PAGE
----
Logic Games - Making Difficult Inferences vs Jumping into Questions

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mysonx3

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Logic Games - Making Difficult Inferences vs Jumping into Questions

Postby mysonx3 » Tue Aug 13, 2019 11:51 pm

I've been working through the PowerScore Logic Games Bible, and I'm noticing that there are times when they make some rather difficult inferences where their explanation seems to be along the lines of "if you place variable X in this spot, you can place variable Y in either this spot or this spot. If you do the former, there's no room for such and such, and if you do the latter, there's no room for such and such". I would give specific examples, but I'm not sure if maybe that would be bad since it might "spoil" the logic game for someone who might be using it in a practice test later.

Basically, my question is - should I be focusing on learning to make difficult inferences during setup, or should I make the "easier" inferences and jump into the questions and hope things fall into place? I know a lot of this depends on just how difficult the inferences are, so I wish I could provide a better explanation of the type of inference I'm talking about. I'm getting almost all of the core/basic inferences already.

mwells_56

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Re: Logic Games - Making Difficult Inferences vs Jumping into Questions

Postby mwells_56 » Wed Aug 14, 2019 10:02 am

mysonx3 wrote:I've been working through the PowerScore Logic Games Bible, and I'm noticing that there are times when they make some rather difficult inferences where their explanation seems to be along the lines of "if you place variable X in this spot, you can place variable Y in either this spot or this spot. If you do the former, there's no room for such and such, and if you do the latter, there's no room for such and such". I would give specific examples, but I'm not sure if maybe that would be bad since it might "spoil" the logic game for someone who might be using it in a practice test later.

Basically, my question is - should I be focusing on learning to make difficult inferences during setup, or should I make the "easier" inferences and jump into the questions and hope things fall into place? I know a lot of this depends on just how difficult the inferences are, so I wish I could provide a better explanation of the type of inference I'm talking about. I'm getting almost all of the core/basic inferences already.


Depends on you. When I first started studying I would always try to "solve" the game right out of the gate, hoping to find all the inferences and answer every question in a hot sec. Then I got a tutor and told me to just set up a simple board, put the pieces in place and jump right in to it. I brute forced every question, and if I found an inference along the way, I added it to my main board. If you can get fast enough at the plug an chug, it's a more sure-fire way to make sure you've got the right answer (because you've worked through many possibilities). This is not the TCR though. It worked for me (consistent 0/-1 by the time I was done) but might not work for everyone.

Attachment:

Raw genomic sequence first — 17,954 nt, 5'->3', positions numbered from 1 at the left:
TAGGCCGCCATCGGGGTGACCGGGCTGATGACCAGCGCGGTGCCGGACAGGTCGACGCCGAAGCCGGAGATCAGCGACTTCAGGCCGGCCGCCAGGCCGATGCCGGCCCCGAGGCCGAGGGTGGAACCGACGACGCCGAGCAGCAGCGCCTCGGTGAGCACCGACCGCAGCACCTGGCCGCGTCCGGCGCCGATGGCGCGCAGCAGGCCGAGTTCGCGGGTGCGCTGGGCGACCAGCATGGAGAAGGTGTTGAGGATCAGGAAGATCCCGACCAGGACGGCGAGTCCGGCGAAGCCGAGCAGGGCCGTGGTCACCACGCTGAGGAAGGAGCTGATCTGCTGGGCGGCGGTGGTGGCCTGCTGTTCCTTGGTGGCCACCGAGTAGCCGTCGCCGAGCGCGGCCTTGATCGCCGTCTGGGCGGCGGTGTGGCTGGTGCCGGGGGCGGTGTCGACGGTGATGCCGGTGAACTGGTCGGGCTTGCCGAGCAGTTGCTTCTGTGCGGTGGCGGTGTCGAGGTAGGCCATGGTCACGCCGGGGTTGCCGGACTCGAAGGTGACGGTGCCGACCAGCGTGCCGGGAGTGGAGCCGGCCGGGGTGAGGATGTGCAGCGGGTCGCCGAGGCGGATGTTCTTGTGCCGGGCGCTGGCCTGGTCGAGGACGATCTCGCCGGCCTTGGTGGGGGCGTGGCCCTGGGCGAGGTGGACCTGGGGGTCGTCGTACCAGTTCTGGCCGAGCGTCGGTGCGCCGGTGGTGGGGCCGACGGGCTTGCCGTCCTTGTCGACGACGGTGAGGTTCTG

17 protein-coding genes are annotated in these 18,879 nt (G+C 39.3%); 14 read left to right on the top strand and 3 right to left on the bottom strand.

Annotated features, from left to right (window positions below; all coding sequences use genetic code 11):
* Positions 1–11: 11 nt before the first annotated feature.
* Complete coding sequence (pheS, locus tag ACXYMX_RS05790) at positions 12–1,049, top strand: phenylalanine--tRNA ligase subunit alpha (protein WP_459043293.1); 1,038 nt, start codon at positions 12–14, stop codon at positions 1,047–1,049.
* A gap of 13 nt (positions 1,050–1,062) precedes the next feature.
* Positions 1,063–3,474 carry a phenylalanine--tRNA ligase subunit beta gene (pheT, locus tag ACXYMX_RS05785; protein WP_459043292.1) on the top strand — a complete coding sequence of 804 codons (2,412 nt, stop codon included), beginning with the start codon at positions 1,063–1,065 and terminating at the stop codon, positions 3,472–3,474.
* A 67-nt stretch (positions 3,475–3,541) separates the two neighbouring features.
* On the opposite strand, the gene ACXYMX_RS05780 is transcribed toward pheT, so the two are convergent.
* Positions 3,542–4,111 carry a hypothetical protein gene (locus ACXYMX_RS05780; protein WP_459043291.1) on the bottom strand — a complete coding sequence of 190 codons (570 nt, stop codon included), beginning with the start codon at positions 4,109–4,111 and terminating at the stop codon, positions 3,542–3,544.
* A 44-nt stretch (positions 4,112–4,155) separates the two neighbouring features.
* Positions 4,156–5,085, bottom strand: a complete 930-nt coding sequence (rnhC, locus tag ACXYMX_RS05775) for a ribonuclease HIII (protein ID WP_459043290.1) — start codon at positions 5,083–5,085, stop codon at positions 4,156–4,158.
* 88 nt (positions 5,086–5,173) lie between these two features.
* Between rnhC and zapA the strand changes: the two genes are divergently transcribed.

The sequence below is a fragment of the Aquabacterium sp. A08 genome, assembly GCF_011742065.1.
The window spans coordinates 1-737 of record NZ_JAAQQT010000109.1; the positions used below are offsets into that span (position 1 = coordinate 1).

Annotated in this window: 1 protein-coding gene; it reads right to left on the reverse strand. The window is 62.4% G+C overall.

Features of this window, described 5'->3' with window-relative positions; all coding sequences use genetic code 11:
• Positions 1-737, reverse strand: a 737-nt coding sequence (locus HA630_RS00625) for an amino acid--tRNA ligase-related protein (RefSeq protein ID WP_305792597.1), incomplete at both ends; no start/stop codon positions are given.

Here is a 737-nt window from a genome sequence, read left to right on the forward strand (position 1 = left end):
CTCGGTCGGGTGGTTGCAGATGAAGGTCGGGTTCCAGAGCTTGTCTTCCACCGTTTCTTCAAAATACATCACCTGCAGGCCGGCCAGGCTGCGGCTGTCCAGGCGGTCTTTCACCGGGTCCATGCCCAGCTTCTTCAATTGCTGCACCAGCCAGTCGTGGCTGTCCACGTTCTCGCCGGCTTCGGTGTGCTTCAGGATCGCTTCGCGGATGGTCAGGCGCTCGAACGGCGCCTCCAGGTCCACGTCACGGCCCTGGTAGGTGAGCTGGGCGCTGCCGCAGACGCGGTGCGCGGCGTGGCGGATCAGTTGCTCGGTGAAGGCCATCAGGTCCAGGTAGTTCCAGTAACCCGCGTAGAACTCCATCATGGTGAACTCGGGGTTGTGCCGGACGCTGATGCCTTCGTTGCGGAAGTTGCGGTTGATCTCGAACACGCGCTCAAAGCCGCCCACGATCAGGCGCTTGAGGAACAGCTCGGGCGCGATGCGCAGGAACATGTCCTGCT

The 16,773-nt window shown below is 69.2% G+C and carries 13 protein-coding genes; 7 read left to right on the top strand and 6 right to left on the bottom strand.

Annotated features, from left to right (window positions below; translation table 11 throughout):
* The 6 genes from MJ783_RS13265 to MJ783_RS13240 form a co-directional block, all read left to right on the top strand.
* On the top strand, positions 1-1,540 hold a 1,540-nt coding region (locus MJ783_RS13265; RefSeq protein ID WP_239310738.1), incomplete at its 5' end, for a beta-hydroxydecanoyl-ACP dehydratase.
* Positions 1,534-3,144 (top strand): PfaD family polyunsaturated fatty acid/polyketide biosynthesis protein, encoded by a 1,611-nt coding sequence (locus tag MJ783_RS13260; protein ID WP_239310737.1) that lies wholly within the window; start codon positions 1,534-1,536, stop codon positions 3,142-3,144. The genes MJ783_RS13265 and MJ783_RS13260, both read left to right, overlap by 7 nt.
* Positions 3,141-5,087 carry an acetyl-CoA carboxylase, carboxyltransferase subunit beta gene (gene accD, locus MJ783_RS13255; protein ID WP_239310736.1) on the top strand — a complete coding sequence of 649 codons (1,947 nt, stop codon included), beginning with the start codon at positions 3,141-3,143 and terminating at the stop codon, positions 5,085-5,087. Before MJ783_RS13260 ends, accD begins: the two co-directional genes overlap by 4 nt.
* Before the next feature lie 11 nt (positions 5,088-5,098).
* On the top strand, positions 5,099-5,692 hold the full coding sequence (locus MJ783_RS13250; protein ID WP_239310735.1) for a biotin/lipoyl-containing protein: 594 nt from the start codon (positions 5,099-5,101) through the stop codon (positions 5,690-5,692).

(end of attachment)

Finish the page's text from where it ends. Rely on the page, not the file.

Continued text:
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Re: Logic Games - Making Difficult Inferences vs Jumping into Questions

Postby LSATWiz.com » Wed Aug 14, 2019 11:23 am

You should always look to combine rules that can be combined. That doesn't require making a sketch, but LSAC expects higher level test takers to be able to make those inferences and designs questions to throw free points at those that do.

It may help to know why the logic games section is there, and what LSAC is trying to test for. In law school and practice, you'll often have a general rule but an exception or defense that comes up in specific cases. You're going to be expected to balance multiple rules and see how they fit in with each other. That's why at a basic level if you have a rule that says A before B and another that says B before C, you will almost always have a question about the earliest C could go or latest A could go.

At the end of the day, you are going to have to combine rules at some point - either before the questions or on a question. It makes more sense to do it upfront because then you can use that information on every question, not only the one that's specifically testing for your ability to combine rules.

Regarding setting up master sketches or multiple master sketches based around where you place one variable, this is a game specific inquiry. There's no uniformly correct approach. Sometimes it's extremely helpful, sometimes it's a waste of time. You need to develop sufficient proficiency to be able to make that call at the line of scrimmage. As a general rule of thumb, straight distribution games tend to be the most successiptible to being reducible to a few sketches.



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